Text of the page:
We see a real change in Anne when she begins hanging out in the attic with Peter van Daan. Around this time she starts having dreams about a boy she was in love with, another Peter, Peter Schiff. She sometimes even gets the two Peters confused in her head.
She comes to see Peter (of the Annex) as much more than she first thought. She finds him sensitive and caring, and they talk about everything, including sex. Eventually their relationship changes. Anne and Peter’s passion turns into a friendship and a source of comfort for them both.
Another big change for Anne happens when the war seems to be ending. She hears that personal accounts such as her diary will be in demand after the war ends. We see a return to her earlier optimism as she begins editing her diary with vigor and excitement.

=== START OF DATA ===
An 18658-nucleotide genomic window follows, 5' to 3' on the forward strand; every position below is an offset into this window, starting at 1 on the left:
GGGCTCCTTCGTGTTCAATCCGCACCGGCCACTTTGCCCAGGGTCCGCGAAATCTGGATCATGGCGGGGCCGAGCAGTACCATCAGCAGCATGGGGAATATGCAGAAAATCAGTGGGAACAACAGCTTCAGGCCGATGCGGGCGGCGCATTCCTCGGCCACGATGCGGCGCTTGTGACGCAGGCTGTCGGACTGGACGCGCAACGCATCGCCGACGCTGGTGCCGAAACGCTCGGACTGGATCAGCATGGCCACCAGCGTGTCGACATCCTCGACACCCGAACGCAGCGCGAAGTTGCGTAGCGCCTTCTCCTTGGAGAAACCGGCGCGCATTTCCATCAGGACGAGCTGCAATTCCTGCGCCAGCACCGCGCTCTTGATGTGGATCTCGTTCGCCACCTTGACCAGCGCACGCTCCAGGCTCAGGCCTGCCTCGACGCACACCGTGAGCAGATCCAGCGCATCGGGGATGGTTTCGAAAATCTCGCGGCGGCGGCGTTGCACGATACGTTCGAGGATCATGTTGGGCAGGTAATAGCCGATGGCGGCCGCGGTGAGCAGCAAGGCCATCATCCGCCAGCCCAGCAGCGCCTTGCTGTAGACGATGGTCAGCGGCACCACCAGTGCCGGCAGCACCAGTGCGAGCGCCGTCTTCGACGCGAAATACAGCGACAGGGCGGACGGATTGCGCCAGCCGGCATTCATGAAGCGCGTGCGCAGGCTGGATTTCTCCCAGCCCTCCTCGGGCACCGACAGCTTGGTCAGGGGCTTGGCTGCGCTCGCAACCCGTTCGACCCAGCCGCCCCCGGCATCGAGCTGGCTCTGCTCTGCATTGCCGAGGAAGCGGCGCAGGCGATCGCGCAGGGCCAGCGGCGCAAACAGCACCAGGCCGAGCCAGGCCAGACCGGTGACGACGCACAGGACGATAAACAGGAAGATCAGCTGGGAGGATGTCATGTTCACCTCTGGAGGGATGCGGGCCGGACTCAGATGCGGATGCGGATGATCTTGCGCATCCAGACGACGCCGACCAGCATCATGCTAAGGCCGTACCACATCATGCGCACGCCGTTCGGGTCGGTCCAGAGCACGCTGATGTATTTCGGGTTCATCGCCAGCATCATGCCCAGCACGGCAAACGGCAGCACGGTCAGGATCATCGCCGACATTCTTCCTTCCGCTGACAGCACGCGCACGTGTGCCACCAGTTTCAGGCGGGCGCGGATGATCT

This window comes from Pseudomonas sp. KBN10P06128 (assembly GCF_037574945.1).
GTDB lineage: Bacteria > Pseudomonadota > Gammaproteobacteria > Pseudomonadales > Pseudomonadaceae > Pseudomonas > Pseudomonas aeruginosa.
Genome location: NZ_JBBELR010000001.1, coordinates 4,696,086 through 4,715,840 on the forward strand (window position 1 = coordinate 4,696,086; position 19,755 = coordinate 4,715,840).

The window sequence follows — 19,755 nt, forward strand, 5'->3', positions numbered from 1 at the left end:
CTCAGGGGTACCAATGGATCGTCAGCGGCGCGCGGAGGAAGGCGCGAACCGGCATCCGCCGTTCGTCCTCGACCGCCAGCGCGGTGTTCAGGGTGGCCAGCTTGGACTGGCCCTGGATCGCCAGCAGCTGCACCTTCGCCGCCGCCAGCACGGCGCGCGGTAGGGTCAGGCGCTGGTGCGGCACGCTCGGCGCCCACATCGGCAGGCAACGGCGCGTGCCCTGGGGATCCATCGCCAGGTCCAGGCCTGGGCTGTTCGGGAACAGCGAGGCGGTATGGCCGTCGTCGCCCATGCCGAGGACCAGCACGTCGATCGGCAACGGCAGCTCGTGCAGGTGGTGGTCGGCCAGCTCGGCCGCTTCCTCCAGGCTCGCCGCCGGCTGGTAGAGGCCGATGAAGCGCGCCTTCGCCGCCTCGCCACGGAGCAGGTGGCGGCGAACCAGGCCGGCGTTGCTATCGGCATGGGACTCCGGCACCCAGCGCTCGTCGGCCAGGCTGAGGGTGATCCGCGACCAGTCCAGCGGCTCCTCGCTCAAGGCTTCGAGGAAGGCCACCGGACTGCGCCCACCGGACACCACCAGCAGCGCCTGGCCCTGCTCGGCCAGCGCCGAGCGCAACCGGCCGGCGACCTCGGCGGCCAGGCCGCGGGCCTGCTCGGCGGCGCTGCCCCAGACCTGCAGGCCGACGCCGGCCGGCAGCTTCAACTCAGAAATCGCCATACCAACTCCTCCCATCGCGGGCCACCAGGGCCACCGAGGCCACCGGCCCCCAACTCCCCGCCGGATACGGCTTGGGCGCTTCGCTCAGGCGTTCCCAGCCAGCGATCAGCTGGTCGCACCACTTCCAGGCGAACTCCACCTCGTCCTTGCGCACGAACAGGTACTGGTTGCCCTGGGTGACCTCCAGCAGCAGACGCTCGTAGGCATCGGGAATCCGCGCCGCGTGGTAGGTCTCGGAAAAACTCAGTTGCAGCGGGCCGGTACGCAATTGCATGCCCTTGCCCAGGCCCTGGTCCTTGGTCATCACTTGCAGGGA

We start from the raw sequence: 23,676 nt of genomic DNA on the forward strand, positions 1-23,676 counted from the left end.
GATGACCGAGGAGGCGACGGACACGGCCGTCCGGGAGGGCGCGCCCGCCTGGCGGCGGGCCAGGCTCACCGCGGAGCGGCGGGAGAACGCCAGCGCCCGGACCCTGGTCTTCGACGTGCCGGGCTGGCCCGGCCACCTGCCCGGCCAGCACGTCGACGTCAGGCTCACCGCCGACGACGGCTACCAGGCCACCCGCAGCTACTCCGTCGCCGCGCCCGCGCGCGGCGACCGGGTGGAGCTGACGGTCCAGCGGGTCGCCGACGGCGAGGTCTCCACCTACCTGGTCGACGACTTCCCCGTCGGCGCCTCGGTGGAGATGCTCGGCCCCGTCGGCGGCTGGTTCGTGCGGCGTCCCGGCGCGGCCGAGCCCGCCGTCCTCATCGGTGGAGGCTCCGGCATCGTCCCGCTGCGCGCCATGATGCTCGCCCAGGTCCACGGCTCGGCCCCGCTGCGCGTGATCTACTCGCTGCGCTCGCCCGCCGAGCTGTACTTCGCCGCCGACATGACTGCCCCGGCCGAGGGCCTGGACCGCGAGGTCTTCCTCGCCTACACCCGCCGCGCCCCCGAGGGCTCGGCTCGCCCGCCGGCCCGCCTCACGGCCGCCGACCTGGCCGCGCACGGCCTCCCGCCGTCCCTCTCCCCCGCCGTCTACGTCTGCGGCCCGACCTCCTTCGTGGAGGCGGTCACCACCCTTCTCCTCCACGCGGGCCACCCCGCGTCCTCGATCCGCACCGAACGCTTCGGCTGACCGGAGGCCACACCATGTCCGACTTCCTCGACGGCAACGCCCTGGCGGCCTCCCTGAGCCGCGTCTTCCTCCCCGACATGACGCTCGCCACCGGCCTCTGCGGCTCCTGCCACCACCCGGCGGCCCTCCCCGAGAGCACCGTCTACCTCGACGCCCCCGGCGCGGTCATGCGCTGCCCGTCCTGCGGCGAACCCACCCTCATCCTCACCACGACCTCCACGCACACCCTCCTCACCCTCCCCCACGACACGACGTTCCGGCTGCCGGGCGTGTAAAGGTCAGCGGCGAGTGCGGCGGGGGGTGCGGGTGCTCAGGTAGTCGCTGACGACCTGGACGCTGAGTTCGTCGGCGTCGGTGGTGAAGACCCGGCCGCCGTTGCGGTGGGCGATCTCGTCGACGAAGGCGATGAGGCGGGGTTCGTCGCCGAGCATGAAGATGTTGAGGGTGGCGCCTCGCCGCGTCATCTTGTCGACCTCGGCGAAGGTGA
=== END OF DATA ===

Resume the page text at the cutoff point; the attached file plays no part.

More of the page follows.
Unfortunately, this does not last. Even as Anne becomes more and more sensitive to the suffering going on in the world, her own suffering becomes unbearable. She feels completely alone. She thinks everyone hates her. She feels constantly criticized. And there is no escape. At one point, she thinks it might have been better if she and her family had all died instead of hiding in the Annex. As Anne becomes harder on those around her, she also becomes harder on herself, berating herself for being mean to the other members of the Annex.
There her diary ends. Two short months after Anne’s fifteenth birthday, and two days after he last diary entry, the Secret Annex is raided. We don’t know Anne’s thoughts or feelings at that point or any time after, but we know things got worse.
As you probably already know, Anne and the other members of the Annex were sent to various concentration camps. Anne's father, Otto Frank, was the sole survivor.
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